The grand plan by Congress to tax "luxury" items such as indoor tanning services has turned pale after revenues fall far short of projections.
Now Congress is feeling the burn.
The Joint Committee on Taxation projected that the "tanning tax" would raise $2.7 billion in revenue; however, both the Internal Revenue Service figures and the White House's own Office of Management and Budget show it garnered only $86 million in its first year (2011). In subsequent years, it raised only $91.5 million (2012) and $92 million (2013). I say it "only" raised millions but, quite frankly, a tax should have never been targeted toward this law-abiding industry in the first place. Now, even the OMB's revised figures show it failing.
The shortfall in projections is par for the course for the federal government where Obamacare is concerned. Last year, the federal healthcare mandate took a disastrous stumble out of the gate when the exchange's own website didn't even work. For days, news media personalities from MSNBC to CNN were on the air live attempting to log in -- only to be given error messages.
States soon piled on more problems for Obamacare, declaring it an infringement on states' rights and suing the federal government to opt out of the mandate.
As for enforcement and collection of the "tanning tax" to help pay the nearly $1 billion pricetag for Obamacare, there is no word yet exactly how much the government is spending to collect the tax. When asked by Rep. Lynn Jenkins (R-Kan.) how much it is costing to enforce, the IRS responded in a letter on September 2, 2014, stating, "We do not track the cost of collecting the indoor tanning tax."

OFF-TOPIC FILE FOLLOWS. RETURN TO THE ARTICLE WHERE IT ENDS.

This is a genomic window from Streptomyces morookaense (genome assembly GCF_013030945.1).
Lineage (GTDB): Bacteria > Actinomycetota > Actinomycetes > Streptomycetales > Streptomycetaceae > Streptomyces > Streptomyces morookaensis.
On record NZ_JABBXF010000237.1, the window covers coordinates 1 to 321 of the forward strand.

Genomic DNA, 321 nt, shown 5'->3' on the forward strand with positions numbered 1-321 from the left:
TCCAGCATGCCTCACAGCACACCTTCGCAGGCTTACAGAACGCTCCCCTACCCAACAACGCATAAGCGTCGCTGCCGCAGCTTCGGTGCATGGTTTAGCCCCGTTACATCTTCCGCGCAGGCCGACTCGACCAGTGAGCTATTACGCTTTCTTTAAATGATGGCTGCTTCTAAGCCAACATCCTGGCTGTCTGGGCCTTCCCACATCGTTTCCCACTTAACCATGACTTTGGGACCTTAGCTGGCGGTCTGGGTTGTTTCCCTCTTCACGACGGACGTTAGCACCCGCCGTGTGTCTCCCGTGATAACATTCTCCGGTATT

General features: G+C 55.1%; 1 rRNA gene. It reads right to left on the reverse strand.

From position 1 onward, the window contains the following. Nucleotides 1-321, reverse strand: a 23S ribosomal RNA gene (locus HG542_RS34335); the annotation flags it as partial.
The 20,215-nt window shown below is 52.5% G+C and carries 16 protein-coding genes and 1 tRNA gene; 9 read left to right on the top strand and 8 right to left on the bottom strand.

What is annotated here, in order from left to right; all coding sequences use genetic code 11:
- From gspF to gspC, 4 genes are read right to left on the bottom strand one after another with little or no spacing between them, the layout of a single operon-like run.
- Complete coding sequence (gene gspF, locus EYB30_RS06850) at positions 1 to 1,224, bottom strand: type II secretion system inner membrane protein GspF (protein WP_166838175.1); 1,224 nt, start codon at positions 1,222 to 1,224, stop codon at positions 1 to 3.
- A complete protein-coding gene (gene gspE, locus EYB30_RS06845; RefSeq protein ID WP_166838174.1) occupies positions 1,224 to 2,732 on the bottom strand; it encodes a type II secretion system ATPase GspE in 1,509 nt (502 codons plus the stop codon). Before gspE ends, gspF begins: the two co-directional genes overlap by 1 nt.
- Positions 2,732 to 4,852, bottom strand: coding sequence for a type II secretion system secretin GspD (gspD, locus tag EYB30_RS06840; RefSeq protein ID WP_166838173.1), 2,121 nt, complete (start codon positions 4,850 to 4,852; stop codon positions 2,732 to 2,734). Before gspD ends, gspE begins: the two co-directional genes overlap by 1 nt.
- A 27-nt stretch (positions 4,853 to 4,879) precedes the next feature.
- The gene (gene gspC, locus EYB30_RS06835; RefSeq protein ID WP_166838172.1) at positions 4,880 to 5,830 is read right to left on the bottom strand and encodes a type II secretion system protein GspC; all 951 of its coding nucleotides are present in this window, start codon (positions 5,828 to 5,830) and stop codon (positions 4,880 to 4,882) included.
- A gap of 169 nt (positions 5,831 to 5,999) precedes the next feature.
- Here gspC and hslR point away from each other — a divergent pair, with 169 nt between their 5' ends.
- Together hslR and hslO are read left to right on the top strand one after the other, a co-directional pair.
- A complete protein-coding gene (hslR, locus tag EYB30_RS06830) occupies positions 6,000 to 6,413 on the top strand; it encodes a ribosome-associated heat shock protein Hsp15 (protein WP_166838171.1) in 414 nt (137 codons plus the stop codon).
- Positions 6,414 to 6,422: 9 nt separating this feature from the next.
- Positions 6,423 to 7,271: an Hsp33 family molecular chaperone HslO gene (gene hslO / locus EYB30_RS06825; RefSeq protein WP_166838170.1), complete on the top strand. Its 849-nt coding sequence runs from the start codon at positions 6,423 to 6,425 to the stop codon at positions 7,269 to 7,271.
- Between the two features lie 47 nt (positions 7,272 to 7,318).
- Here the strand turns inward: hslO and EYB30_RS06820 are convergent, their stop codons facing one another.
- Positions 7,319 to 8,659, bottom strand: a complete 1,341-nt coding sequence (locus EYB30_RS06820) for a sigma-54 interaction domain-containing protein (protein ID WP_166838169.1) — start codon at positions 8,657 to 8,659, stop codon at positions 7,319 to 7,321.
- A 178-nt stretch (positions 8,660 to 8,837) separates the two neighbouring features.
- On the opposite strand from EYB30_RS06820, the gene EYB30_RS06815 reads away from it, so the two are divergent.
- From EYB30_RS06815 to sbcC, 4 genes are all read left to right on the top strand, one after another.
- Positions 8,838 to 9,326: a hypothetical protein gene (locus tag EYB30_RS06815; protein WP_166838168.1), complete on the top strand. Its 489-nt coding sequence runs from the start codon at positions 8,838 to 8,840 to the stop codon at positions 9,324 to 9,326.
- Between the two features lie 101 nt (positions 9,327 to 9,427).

The true cost on business has not yet been fully seen, either, but it is intrusive on these salons, small businesses which have struggled to keep their doors open during the recession that's occurred under the Obama administration.
The American Suntanning Association reports that their workforce in 2009 consisted of 164,218; in 2014 it was 100,721 -- that represents a loss of more than 60,000 jobs.
As the government seeks to tax-and-regulate more of our free society, small-business owners of every kind ought be protected so that they can run their businesses with minimal interference from the government. Furthermore, consumers should be free to make their own free-market choices without having to pay a 10% tax to help fund a program they didn't want.
Capitol Hill insiders say that Congress is planning to introduce legislation after the 2014 midterm elections that would require the government to track the cost of enforcement in the collection of such taxes to pay for Obamacare. Until then, the federal government's long-arm reach into tanning beds will continue to be a proven failure.
In the meantime, a growing percentage of Americans want government out of their beds -- including ones in which they tan.
TheBlaze contributor channel supports an open discourse on a range of views. The opinions expressed in this channel are solely those of each individual author.